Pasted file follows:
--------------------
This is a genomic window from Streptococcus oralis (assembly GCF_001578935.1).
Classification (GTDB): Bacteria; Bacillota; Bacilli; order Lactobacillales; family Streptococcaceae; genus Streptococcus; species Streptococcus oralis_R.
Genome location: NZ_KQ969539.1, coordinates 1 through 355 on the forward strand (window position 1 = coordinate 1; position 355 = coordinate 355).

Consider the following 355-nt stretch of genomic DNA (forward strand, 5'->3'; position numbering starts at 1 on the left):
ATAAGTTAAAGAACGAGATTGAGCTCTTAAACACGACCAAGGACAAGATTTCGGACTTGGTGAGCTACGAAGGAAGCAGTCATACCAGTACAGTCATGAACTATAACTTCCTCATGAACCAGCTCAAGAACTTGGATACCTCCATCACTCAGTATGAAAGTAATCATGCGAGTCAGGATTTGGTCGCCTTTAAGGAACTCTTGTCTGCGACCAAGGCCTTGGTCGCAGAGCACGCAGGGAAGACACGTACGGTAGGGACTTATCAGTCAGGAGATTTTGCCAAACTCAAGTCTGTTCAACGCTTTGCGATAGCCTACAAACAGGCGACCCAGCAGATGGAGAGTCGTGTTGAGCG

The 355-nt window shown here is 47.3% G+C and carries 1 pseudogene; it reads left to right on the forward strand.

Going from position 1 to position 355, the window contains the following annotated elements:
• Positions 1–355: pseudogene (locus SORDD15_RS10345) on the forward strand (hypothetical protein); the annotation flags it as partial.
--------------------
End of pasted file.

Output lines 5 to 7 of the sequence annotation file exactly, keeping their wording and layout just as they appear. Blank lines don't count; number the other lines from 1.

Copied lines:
ATAAGTTAAAGAACGAGATTGAGCTCTTAAACACGACCAAGGACAAGATTTCGGACTTGGTGAGCTACGAAGGAAGCAGTCATACCAGTACAGTCATGAACTATAACTTCCTCATGAACCAGCTCAAGAACTTGGATACCTCCATCACTCAGTATGAAAGTAATCATGCGAGTCAGGATTTGGTCGCCTTTAAGGAACTCTTGTCTGCGACCAAGGCCTTGGTCGCAGAGCACGCAGGGAAGACACGTACGGTAGGGACTTATCAGTCAGGAGATTTTGCCAAACTCAAGTCTGTTCAACGCTTTGCGATAGCCTACAAACAGGCGACCCAGCAGATGGAGAGTCGTGTTGAGCG

The 355-nt window shown here is 47.3% G+C and carries 1 pseudogene; it reads left to right on the forward strand.

Going from position 1 to position 355, the window contains the following annotated elements: